Measurement is a basic math concept for time, quantity, size, weight, and volume. Children learn these properties naturally through play. Think about the concepts learned while filling and spilling, nesting and stacking. Fill the pail. The pail is full. Spill the contents of the pail. The pail is empty. Full or empty, the pail has weight and dimensions. The pail is its lightest when empty, heaviest when full. Between empty and full, the volume and the weight vary.
Children learn sizes, order, and spatial relations as they explore, stack, and nest boxes and cups in a variety of materials, each with its own properties. Consider graduated boxes. These may be constructed of cardboard, wood, or molded plastic. Both plastic and cardboard will be lighter than wooden. Having experience with a variety of nesting and stacking toys broadens children’s understanding of the properties of different materials and the ways those materials predict how the toys can be used.
, a trio of sturdy wooden boxes, can be nested and stacked. Another option, , gives children an opportunity to experience nesting and stacking another shape. Exploring both invites an experiential understanding of similarities and differences. Similarities include three sizes of each shape. Measuring confirms the dimensions of each and shows their corresponding heights. Measuring the weight of each shows their corresponding weights. During play children discover differences as well. The small cylinder will fit inside the medium box while the small box stays on top of the medium cylinder.
Such play enhances emerging cognitive, language, and mathematics skills. Learning words to describe the relative positions of the boxes and cylinders develops spatial awareness and sets the stage for geometry. Think of the concepts being explored: small, medium, and large, smaller and larger, shorter and taller, lighter and heavier, inside and outside, on top of, in the middle, on the bottom.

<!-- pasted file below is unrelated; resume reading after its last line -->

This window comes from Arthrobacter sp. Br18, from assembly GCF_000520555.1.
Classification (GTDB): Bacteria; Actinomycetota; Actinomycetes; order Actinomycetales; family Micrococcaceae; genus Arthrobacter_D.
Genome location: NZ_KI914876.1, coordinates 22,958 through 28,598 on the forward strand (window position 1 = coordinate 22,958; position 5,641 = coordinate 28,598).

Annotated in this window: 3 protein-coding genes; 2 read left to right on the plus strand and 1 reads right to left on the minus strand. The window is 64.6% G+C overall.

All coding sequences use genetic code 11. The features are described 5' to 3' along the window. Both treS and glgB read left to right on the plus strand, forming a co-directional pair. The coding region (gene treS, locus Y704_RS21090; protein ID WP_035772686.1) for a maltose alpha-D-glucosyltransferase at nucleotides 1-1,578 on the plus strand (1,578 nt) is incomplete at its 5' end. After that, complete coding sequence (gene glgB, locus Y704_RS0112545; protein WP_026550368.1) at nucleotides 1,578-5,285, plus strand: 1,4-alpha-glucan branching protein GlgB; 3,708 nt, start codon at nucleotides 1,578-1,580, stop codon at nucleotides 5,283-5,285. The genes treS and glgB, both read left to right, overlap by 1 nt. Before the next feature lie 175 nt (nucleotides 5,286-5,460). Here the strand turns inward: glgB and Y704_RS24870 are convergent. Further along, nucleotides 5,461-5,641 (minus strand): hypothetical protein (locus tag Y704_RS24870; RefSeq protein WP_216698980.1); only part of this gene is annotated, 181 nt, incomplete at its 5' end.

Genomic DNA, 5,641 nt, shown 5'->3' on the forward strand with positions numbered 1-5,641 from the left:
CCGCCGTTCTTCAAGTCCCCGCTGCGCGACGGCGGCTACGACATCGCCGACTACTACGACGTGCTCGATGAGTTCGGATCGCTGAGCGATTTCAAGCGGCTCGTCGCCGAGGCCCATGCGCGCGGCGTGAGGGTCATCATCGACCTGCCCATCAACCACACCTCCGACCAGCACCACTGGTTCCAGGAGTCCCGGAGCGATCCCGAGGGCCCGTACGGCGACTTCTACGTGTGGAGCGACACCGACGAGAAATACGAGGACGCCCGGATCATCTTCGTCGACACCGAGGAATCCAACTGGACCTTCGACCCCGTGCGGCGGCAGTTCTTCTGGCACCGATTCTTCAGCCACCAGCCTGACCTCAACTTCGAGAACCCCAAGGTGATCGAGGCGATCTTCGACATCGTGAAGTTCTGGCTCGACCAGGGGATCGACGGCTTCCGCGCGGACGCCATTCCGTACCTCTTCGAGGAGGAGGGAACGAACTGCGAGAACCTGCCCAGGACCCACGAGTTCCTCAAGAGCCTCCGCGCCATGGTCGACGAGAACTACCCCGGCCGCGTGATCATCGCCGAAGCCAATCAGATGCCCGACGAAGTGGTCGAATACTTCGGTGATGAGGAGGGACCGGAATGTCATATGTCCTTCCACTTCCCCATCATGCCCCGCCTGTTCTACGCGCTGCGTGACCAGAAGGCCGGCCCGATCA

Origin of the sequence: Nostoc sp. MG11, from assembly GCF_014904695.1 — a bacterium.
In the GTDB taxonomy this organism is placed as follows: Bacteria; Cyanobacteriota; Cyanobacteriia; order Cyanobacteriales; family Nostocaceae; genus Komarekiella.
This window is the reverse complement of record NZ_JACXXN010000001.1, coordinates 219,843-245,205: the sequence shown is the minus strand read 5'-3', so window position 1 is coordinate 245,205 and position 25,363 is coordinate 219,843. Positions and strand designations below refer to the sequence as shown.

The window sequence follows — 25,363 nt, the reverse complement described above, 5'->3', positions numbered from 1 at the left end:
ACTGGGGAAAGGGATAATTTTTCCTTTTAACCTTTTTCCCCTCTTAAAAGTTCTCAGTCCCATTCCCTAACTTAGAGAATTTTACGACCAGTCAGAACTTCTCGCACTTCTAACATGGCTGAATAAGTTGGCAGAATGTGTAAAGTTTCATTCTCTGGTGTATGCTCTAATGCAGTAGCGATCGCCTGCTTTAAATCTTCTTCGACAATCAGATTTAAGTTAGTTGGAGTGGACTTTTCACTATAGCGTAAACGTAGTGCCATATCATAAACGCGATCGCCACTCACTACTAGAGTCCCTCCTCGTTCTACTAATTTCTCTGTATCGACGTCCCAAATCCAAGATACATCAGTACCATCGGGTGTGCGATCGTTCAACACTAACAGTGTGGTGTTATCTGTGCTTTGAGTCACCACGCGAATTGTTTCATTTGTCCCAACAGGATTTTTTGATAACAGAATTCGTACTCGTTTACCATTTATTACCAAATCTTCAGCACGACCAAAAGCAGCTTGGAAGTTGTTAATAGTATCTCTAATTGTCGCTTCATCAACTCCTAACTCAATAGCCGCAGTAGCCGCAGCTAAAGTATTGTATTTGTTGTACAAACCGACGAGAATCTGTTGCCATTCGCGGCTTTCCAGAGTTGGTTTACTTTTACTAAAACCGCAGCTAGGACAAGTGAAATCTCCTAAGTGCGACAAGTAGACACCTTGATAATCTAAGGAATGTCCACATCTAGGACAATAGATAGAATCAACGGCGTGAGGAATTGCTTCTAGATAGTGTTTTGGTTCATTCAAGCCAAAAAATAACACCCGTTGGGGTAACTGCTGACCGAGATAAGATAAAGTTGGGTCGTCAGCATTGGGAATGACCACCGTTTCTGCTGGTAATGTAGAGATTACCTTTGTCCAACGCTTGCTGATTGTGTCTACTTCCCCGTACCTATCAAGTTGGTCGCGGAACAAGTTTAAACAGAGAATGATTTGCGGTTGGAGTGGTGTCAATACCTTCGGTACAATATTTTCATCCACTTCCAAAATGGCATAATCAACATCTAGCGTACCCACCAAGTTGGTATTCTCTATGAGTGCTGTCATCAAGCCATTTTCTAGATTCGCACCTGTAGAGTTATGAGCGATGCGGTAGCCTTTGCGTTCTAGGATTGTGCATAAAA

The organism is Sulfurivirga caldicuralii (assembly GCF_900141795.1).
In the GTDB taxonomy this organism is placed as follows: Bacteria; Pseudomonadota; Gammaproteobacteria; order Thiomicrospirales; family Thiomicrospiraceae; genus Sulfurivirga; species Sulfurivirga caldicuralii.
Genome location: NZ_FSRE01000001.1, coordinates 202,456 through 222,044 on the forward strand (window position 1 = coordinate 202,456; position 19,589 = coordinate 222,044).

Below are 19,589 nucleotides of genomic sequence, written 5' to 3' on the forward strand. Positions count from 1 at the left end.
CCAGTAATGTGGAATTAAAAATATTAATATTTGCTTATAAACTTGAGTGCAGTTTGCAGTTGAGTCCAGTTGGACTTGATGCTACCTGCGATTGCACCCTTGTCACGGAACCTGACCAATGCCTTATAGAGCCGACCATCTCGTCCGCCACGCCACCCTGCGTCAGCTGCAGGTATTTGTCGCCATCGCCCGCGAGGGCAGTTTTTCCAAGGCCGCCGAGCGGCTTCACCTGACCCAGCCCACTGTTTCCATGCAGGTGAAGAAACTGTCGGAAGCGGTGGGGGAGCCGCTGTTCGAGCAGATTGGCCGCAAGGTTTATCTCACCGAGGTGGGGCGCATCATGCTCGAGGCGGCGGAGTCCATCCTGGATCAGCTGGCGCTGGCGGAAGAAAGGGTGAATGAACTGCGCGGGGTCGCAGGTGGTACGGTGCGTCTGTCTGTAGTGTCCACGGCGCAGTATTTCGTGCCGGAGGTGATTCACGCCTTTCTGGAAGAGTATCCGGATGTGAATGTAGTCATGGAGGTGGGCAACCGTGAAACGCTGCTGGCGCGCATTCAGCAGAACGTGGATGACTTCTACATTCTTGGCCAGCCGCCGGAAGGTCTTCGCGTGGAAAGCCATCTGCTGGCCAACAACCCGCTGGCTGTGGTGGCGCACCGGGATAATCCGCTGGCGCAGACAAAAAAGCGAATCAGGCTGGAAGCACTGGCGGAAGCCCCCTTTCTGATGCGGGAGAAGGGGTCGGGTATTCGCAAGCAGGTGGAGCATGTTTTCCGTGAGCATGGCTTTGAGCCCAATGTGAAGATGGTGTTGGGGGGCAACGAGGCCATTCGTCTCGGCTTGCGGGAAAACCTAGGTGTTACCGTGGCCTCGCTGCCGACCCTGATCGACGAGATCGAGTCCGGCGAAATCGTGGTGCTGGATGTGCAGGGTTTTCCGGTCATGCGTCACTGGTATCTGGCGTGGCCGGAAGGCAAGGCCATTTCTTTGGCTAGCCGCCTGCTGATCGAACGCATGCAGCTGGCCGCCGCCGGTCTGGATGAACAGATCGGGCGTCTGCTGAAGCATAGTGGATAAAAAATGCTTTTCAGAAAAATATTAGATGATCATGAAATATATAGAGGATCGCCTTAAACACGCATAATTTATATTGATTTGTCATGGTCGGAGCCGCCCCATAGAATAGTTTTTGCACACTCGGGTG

Wooden toys are classic and durable, apt to withstand rigorous play and be handed down to the next generation. That said, sturdy plastic nesting and stacking toys invite sand and water play that would be ill advised with their wooden counterparts.
Children explore volume as they fill and spill the 10 round, graduated, plasticPouring sand or water from a smaller into a larger beaker demonstrates differences in volume. The child readily discovers that what fills one beaker is too little or too much for another. Experimentation may lead to discovering how many of the smallest beakers are needed to fill the largest.
How far a child goes with such experimentation varies with developmental age and personal interest. The play of a one-year-old obviously differs from that of a three-year-old. Dropping the smallest beaker into a larger one, then dumping the smaller one out, over and over again, is appropriate beginning play. Learning simple concepts-empty and full, in and out, small and large-lays the foundation for more complex learning. Nesting and stacking require differentiating sizes and ordering the beakers to fit one inside the other or one atop the other. Repetition solidifies concept acquisition and readies the child for taking the next step in learning mathematics.
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